This is the kind of information that you often only get after months or even years of working with someone, but with just a quick 12-minute personality survey, you can get at this info quickly – and start leveraging it to build connection during onboarding. Your new-hire will feel the difference!

Tip 2: Make appreciation a part of work

An act of appreciation or recognition is a key factor in feeling connected. When someone takes the time to acknowledge or appreciate your efforts, it has a powerful effect. It says “I see you.”

An employee recognition program can be formal or as simple as increasing and normalizing appreciation. In fact, when employees are thanked 12 times, attrition falls to just 2%. Workers recognized in the last month are half as likely to be looking for a new job (26% vs 49%). And you can even institute compelling recognition programs even if you have a small team or limited budget. No matter where you land on this spectrum, here are some ideas to get started.

Spotlighting strong performance can transform a content employee into a fully engaged one who actively pushes for greater things. 

  1. Drives Excellence – Employee recognition is the foundation for creating a high-performing team. It strengthens relationships and provides a clear purpose aligned to achievable goals. Recognizing performance allows business leaders to drive toward key goals like retention by connecting people and culture to shared purpose.
  2. Increases Engagement – Eighty-four percent of those surveyed in this SHRM/Workhuman Employee Recognition Survey said that social recognition measurably and positively impacted engagement.
  3. Reinforces Company Values – Because employee recognition should be designed with rewards that map back specifically to each value, it integrates those ideals into employees’ everyday thoughts and actions.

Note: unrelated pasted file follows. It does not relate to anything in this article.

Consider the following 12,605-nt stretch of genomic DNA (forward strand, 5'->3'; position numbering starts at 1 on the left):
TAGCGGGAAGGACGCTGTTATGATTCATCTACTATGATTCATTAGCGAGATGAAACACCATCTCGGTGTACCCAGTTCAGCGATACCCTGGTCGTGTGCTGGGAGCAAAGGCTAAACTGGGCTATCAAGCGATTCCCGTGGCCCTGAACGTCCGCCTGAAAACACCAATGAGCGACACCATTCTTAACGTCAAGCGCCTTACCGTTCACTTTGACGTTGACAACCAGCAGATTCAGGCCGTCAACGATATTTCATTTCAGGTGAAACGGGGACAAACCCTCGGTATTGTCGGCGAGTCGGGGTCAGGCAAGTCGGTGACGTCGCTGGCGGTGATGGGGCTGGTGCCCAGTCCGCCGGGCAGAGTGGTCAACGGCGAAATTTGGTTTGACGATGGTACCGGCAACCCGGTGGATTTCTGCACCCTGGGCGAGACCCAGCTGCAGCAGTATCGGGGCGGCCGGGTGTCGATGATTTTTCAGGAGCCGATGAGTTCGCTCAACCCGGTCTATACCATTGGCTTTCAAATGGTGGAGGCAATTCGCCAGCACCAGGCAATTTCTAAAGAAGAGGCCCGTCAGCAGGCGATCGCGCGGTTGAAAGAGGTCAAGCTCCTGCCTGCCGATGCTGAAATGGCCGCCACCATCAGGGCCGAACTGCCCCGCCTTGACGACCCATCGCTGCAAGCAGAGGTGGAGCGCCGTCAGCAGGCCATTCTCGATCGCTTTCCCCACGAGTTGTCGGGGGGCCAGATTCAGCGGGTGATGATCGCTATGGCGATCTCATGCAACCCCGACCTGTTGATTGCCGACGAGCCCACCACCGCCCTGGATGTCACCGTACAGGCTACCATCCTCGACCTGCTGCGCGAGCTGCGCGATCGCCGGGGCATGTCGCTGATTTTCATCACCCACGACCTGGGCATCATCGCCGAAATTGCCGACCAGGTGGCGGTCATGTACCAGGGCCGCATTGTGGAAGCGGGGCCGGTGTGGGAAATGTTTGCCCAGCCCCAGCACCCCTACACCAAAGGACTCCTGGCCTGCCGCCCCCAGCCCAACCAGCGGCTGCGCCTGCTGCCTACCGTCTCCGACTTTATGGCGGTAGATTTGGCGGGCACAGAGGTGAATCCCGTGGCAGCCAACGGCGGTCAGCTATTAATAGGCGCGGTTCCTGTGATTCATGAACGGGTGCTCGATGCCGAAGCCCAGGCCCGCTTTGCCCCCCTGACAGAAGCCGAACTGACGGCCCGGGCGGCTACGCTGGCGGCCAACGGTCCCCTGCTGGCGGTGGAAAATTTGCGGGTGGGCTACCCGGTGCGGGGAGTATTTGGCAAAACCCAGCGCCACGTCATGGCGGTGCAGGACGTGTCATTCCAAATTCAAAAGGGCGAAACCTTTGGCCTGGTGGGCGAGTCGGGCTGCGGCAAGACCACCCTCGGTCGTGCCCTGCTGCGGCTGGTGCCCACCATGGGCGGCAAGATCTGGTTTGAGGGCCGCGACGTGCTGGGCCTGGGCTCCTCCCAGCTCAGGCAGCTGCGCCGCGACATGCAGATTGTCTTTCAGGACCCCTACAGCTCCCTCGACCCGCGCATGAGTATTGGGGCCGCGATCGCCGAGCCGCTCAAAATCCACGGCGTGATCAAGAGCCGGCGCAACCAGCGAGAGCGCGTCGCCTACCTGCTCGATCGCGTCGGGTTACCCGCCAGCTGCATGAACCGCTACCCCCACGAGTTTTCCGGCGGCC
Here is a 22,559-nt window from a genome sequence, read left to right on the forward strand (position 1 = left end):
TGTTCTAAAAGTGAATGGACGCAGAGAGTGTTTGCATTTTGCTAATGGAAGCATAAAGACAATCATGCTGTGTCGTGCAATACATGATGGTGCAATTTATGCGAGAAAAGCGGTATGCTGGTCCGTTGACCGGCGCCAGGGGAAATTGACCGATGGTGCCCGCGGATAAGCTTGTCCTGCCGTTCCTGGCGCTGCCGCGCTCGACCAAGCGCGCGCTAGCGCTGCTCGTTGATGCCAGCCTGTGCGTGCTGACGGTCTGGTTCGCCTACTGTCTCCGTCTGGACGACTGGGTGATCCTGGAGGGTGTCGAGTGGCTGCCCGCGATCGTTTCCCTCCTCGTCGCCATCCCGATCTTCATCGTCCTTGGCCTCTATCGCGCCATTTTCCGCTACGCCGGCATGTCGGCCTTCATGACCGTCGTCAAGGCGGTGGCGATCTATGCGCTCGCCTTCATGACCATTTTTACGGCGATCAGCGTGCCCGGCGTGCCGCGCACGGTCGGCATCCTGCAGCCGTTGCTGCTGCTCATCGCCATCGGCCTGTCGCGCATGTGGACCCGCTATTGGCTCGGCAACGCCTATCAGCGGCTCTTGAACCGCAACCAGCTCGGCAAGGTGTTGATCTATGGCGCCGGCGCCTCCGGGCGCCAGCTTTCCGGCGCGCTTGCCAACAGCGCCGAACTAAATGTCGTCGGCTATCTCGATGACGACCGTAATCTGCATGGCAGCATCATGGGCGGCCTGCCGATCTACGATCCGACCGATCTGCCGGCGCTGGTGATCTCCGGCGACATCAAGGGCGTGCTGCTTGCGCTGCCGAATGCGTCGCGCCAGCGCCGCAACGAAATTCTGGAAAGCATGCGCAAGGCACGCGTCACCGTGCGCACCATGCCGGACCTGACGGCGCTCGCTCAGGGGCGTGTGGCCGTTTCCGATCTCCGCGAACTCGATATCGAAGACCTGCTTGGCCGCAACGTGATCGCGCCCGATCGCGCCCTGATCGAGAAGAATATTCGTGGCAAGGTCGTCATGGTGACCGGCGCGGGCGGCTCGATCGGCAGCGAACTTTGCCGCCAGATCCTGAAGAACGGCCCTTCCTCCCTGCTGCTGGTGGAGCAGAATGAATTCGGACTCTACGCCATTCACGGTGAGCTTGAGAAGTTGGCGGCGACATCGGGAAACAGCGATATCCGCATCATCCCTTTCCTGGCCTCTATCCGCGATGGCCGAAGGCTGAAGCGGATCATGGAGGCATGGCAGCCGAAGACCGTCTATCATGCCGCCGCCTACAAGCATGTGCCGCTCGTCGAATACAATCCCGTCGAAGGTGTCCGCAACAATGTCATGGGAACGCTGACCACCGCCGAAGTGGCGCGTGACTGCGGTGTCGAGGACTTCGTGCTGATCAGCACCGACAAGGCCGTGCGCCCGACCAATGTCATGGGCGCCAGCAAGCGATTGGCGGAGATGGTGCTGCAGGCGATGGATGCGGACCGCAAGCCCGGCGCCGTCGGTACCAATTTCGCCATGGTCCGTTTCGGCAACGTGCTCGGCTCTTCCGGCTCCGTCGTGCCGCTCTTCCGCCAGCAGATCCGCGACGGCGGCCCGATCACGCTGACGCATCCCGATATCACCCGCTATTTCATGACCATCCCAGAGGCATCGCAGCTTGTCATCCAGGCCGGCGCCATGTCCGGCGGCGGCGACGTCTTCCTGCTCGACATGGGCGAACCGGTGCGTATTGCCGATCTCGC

4. Nurtures TrustAccording to a 2017 study, nearly 90% of employees who received recognition from their boss indicated high levels of trust in that relationship vs. just 48% for those who received no recognition. Research shows that workers who trust senior leaders are nearly 2x as likely to be engaged.
  5. Impacts Bottom Line – Organizations with formal recognition programs have 31% less voluntary turnover than organizations that don’t have any program at all. 

Start simple…add an agenda item to your meeting to go around the group and let people “shout out” appreciation to anyone who’s helped them or done something noteworthy since the last meeting. It’s simple but powerful, and helps people bond.

Tip 3: Make meetings more personal and less transactional to create connection at work 

We all still spend a lot of time in meetings, and while they can feel like a necessary evil at work, they can be an incredible opportunity to build overlap with others when approached with that intention. The key is to invite people to share more about themselves in the meeting. One effective way teams do this is by adding a “question of the day” to the agenda. The question might be something as simple as “where did you grow up?” to something more fun like “what’s your favorite movie of all time and why?”